If you live in a multi-cat household, or you’re thinking of introducing another cat to your brood, you might find yourself wondering whether cats get jealous of other cats.
It’s natural for cats to protect the things that are important to them, including food, water, treats, toys, shelter, and even human affection.
If your cat is jealous of another cat in the household, they might become vocal and clingy, withdrawn, or destructive.
To help reduce jealousy, make sure each cat has their own bowls, litter boxes, and beds so they don't need to compete.
Cats can become very easily stressed and anxious when they aren’t getting along, leading to medical problems and poor health. So, if cats can experience feelings of jealousy, it could affect their behavior and even cause them certain health issues. Let’s find out whether cats get jealous.
Do Cats Feel Jealous?
Cats definitely feel jealous sometimes. It’s natural cat behavior to protect the things that are important to them, including those that are essential for their happiness or well-being. This includes food, water, treats, toys, shelter, and even human affection. Since cats value these things, it’s not surprising that they seem jealous when another cat is getting what they aren’t.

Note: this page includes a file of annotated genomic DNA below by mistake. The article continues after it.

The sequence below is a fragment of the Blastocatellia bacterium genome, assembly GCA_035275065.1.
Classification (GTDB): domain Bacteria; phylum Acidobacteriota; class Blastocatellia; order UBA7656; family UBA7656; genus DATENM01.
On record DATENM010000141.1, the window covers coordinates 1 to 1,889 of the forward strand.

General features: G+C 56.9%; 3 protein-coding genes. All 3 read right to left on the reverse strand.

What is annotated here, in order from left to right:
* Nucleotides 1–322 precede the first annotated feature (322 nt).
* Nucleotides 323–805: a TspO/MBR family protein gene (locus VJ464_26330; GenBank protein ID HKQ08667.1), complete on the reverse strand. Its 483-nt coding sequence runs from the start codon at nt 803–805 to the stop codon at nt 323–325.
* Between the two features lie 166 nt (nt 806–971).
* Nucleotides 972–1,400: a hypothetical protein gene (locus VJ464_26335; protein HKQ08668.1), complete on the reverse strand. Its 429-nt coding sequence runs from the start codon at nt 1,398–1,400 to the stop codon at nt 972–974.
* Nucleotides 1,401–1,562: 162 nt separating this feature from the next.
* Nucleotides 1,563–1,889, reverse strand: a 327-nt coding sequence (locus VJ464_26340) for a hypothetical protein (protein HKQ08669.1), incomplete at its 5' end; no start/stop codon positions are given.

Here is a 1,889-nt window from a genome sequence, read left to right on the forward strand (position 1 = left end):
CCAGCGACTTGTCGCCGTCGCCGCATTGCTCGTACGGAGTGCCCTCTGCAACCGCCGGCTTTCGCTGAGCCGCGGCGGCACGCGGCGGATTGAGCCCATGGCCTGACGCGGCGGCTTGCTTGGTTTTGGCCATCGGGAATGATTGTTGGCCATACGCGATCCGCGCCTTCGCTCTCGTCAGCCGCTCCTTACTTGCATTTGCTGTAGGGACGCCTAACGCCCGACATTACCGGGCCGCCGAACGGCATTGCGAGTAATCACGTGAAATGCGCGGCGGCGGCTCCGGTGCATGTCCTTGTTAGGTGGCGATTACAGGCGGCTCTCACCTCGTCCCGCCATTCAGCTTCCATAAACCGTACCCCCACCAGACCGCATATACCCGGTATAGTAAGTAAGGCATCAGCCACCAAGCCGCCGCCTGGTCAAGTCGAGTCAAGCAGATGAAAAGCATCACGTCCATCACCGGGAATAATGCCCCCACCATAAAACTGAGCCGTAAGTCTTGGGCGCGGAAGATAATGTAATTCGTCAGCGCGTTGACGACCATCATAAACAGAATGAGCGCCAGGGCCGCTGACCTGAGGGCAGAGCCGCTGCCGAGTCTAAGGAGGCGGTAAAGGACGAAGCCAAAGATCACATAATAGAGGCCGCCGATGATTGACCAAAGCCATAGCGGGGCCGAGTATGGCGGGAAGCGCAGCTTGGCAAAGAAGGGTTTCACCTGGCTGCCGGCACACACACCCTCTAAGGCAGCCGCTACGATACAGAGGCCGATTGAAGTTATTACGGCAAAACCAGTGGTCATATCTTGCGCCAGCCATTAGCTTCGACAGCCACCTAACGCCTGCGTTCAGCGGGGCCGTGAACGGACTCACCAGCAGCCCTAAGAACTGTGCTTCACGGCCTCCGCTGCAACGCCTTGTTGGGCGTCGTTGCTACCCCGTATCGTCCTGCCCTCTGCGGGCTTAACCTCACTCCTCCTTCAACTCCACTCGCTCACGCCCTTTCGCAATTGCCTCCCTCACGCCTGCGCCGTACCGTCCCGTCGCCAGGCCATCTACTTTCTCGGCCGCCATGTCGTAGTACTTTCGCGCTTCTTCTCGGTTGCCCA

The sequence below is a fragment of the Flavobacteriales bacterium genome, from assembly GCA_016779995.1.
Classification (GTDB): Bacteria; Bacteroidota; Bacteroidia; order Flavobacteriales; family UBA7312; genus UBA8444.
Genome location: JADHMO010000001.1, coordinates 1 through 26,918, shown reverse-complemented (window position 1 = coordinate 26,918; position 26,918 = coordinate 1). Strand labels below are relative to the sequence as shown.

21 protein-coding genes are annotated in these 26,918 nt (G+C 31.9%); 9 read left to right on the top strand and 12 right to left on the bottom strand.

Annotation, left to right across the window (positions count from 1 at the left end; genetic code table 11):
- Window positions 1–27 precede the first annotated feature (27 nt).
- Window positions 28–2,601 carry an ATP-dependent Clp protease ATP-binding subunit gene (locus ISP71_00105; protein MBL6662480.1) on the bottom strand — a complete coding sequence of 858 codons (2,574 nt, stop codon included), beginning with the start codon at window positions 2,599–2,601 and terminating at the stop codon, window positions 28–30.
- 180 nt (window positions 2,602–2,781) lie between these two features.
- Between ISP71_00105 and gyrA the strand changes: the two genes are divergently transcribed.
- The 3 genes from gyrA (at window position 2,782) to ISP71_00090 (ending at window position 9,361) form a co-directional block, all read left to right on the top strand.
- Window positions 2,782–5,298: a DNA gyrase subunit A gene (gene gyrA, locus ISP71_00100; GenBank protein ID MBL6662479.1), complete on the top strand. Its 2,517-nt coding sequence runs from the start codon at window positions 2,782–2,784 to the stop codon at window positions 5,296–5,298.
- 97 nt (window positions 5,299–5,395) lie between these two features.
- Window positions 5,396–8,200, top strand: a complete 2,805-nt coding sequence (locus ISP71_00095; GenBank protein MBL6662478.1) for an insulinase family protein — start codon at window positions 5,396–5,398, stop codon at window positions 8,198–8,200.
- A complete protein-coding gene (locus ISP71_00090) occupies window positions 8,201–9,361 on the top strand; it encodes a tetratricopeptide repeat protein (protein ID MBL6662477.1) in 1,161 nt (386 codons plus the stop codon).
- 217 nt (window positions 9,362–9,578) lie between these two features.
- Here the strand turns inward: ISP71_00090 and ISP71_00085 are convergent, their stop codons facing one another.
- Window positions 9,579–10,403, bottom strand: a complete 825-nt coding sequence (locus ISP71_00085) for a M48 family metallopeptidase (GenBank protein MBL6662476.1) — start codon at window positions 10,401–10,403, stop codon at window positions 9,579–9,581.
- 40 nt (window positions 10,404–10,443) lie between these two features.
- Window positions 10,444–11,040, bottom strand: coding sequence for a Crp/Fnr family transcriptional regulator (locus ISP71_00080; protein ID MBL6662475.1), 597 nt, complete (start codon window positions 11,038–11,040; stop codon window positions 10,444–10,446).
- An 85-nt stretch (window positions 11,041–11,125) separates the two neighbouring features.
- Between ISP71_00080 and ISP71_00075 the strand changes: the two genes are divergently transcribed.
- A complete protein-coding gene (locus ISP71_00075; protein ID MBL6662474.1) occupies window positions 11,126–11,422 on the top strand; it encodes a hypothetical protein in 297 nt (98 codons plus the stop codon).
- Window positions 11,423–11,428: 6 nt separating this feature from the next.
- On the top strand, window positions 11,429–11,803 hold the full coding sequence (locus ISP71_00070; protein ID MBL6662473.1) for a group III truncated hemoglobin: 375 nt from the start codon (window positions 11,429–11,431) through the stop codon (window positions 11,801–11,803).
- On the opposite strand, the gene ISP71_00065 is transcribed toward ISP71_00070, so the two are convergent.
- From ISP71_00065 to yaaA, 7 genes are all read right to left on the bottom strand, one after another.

This might explain why one of your cats seems to position themselves between you and the other cat when you’re enjoying a cozy cuddle, or why they might want to use their cat bed so desperately that they practically lie on top of their cat companion.
Depending on the type of cat and what triggers them to feel jealous, you might notice them trying to exert their dominance or even being aggressive due to how they’re feeling.
Also Read: When Will My Cat Stop Hissing at New Kitten?
What Situations Could Make Your Cat Jealous?
Now that you know that your cat is capable of feeling jealous, we can look in more detail at the situations that might cause them to feel that pang of jealousy.
Lack Of Attention
Most cats enjoy social interaction of some kind, whether it’s with other cats or a favorite family member. If your cat feels like their buddy is the center of attention, they might do their best to shift the focus onto them. This could mean physically trying to stop you from petting the other cat by getting in the way or rubbing against you and purring.
However, you might find your cat shows their jealousy in other ways and tries to steal your attention by being a bit of a nuisance, climbing on the furniture, or knocking your trinkets off your shelf. Whatever method they use, you’re sure to be paying attention to them in the end!
1. A Lack Of Treats
If you reach for your cats’ favorite brand of treats, you’ll probably find all cats come running. After all, it sometimes seems like they hear the rustle of a packet of treats from a mile away!
But if you have more than one keen treat recipient, you’d better make sure you keep things fair. Chances are that even if you keep a tally chart of how many treats each cat has had, they’ll still try to convince you that the other cat has had more than them!